Contrasting stories at Market Basket and Turner Broadcasting for Labor Day

By Maria Saporta

What a fitting story for Labor Day.

Employees of the Market Basket grocery store chain in New England had walked off their jobs for six weeks because they wanted to work for the company’s fired CEO, not his not-so-liked cousin, who had won a family rivalry over who would be in charge.

The stand-off ended Aug. 28 when Arthur T. Demoulas announced he had been able to buy a majority of the company and would be reinstated as CEO. The response from the employees was nothing short of jubilation.

It made me pause. Which CEOs in Atlanta would employees be willing to fight for – be willing to put everything at risk – because they believed in that person’s leadership?

Sadly, the inspiring news of Market Basket’s relationship between management and labor was happening simultaneously as the news that Time Warner/Turner Broadcasting would be cutting back up to 1,500 jobs at CNN and the amazing array of Turner’s entertainment channels — TNT, TBS, TCM, the Cartoon Network, Adult Swim and so on.

Yes, there was a time when the bond between Turner Broadcasting System’s employees and notorious founder Ted Turner may have been as powerful and invigorating as that of Market Basket and Arthur T. Demoulas.

You see, Ted Turner believed in the magic he was creating, and he was able to get others to not only believe in the magic, but also put their hearts and souls into creating more magic.

The worst thing one could say to Ted Turner was that it couldn’t be done – that he couldn’t establish a credible 24-hour news channel., that he couldn’t launch a serious news operation out of Atlanta, that he couldn’t take on the major New York-based or Washington, D.C.-based entertainment companies, and that he couldn’t do his part to change the world from the penthouse offices of CNN Center.

But Turner defied gravity and beat the odds. He did it because he believed in the product. News was sacrosanct. Opening up lines of communication between arch enemies was the only way to turn them into friends.

And as Turner built his media tentacles, he also reinforced his relationships with the people who worked for him. Yes, he let environmentalists have a voice through his channels. Yes, he made sure there were documentaries about topics he felt were important to the world.

And yes, he felt it was to his advantage – the company’s advantage to make Atlanta the launching pad for strongly-held values and inner-business sense.

As Ted Turner recently said, if he still owned the Atlanta Braves, they would not be moving to Cobb County. They would be staying at Turner Field. We have every reason to believe him because when his folks were telling him he needed to move the Atlanta Hawks to the suburbs, he said he would not leave downtown.

That’s what makes the news of the last few days – that Turner Broadcasting will be having all these layoffs – so disheartening.

The decision to slash and burn the news and entertainment operations in Atlanta are being made by faceless executives who are based in New York – executives who have only given hypocritical lip service to the importance that Atlanta will play in the company‘s future.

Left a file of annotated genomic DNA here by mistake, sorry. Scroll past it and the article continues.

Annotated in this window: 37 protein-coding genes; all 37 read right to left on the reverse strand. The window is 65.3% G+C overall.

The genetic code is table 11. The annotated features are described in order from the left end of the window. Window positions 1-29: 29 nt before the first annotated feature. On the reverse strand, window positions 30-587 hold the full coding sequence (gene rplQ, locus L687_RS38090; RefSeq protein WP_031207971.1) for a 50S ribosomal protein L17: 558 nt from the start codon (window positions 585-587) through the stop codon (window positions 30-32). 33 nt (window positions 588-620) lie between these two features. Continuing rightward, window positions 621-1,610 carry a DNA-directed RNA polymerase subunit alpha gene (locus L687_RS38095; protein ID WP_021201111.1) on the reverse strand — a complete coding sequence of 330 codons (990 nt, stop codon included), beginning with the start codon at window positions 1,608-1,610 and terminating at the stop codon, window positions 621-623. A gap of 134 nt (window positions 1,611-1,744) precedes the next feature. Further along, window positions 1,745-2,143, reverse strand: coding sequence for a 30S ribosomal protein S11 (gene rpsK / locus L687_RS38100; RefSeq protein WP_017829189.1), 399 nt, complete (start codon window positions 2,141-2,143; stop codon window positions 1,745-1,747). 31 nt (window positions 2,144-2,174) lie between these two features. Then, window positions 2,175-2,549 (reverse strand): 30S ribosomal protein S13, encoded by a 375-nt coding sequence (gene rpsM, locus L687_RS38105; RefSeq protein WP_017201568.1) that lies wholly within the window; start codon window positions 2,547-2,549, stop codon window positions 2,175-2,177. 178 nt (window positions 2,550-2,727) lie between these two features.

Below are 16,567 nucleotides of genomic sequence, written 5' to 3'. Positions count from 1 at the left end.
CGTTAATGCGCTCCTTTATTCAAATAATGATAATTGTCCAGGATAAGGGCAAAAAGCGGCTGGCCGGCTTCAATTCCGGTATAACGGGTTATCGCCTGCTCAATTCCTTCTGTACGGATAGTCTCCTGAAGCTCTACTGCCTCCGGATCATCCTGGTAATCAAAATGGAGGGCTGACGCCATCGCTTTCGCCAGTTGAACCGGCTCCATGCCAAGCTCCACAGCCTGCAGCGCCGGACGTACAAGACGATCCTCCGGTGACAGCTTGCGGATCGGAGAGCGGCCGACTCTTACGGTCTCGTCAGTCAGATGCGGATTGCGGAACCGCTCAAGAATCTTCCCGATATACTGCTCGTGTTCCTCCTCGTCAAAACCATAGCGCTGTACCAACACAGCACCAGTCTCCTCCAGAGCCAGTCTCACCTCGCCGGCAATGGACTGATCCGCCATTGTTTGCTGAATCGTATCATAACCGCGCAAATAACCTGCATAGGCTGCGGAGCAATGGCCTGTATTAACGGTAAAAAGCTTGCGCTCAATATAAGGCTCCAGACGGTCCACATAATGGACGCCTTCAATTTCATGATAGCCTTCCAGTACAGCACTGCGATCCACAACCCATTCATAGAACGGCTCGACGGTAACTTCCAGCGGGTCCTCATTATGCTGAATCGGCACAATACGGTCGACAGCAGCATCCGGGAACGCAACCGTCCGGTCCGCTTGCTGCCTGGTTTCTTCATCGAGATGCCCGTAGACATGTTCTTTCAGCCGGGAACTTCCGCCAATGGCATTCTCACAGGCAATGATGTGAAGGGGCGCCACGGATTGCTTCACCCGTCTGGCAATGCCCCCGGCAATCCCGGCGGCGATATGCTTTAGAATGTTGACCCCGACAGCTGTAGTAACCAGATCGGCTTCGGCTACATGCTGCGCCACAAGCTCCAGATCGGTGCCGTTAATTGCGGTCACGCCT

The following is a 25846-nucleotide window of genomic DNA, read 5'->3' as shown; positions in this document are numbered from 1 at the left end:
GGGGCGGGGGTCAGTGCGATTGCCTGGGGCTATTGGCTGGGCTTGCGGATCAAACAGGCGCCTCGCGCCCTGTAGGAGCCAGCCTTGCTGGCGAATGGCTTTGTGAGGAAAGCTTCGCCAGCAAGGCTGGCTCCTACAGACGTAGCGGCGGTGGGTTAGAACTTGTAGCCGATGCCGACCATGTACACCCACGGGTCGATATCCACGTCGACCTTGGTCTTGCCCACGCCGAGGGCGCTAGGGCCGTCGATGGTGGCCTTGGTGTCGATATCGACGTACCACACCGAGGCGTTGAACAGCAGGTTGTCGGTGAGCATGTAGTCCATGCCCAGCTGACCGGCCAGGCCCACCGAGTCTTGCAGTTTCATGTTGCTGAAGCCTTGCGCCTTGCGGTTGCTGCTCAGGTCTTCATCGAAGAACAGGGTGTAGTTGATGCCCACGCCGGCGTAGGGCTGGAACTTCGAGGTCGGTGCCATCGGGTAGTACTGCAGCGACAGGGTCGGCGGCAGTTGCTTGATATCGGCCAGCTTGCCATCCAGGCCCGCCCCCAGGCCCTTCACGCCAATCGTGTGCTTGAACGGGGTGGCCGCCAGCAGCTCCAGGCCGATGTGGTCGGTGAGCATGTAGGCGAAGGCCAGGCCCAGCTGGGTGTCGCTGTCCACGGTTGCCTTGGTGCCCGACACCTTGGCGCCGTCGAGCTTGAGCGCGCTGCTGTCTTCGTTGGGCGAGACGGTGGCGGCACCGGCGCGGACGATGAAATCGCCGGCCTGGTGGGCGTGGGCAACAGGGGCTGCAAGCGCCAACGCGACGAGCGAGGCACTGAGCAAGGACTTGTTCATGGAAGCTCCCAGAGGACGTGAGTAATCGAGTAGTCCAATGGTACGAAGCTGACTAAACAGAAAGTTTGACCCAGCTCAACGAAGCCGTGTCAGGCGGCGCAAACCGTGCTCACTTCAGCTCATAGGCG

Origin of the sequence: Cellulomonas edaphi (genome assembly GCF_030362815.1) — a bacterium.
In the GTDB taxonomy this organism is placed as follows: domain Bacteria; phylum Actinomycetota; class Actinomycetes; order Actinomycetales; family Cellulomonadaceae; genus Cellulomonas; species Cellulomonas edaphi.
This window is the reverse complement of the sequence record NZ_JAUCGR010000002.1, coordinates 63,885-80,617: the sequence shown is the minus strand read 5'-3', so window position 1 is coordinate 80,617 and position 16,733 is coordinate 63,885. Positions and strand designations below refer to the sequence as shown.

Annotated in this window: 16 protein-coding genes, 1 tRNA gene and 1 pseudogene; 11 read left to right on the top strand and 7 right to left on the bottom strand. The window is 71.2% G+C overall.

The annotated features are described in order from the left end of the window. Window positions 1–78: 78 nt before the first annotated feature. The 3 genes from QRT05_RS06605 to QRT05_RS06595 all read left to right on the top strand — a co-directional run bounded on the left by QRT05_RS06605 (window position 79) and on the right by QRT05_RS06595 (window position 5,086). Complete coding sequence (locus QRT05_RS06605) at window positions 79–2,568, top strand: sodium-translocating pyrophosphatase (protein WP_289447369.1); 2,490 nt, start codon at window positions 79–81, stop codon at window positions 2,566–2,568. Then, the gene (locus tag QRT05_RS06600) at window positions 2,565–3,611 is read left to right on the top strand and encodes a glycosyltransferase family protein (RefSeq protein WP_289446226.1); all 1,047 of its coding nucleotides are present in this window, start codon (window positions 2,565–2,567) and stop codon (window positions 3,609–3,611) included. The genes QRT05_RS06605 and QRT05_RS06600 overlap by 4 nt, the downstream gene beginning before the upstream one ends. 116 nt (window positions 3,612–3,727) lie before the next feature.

They only seem interested in playing defense, be it against a Rupert Murdoch or against an unseen Wall Street fear of being taken over or an even greater fear that they are being left behind in the changing media landscape of news and entertainment.

They are a far cry from Ted Turner who look into the future and see how to position his  channels for the next generation of audiences and communications.

If only we could find a new owner for Turner Broadcasting – a new Ted Turner – someone who really cared about its news and entertainment channels, someone who really cared about its employees, someone who really cared about Atlanta, someone who had a soul – someone like Arthur T. Demoulas.

When he won the battle be reinstated as CEO of Market Basket, Arthur T. Demoulas addressed the employees who had put their jobs on the line for him:

“You are simply the best,” he told hundreds of workers as he stood on the back of a pick-up truck. “As I stand before you, I am in awe of what you’ve all accomplished. It is an example you have all set for so many people across the region and across the country. There is very little I can ever add to your brilliant work, your extraordinary display of loyalty and the power of your enduring human spirit over the past six weeks.”

Now those are the inspiring words we want to hear from a CEO on Labor Day. And they are made only that much more inspiring because we hear them so rarely these days.

Where are the Ted Turners of today when we really need them?

Maria Saporta, Editor, is a longtime Atlanta business, civic and urban affairs journalist with a deep knowledge of our city, our region and state.  Since 2008, she has written a weekly column and news stories for the Atlanta Business Chronicle. Prior to that, she spent 27 years with The Atlanta Journal-Constitution, becoming its business columnist in 1991. Maria received her Master’s degree in urban studies from Georgia State and her Bachelor’s degree in journalism from Boston University. Maria was born in Atlanta to European parents and has two young adult children.

11 replies
  1. JR in Mableton says:

    To answer your question, there are not any CEOs who employees would stand up and fight for.  We learned that lesson during the TSPLOST debacle.Report

  2. Bob Andrews says:

    The changes at CNN are being brought about because CNN’s content, programming and operations must be improved to generate better performance for Time Warner/Turner Broadcasting’s Shareholders.Report

  3. John Hutcheson says: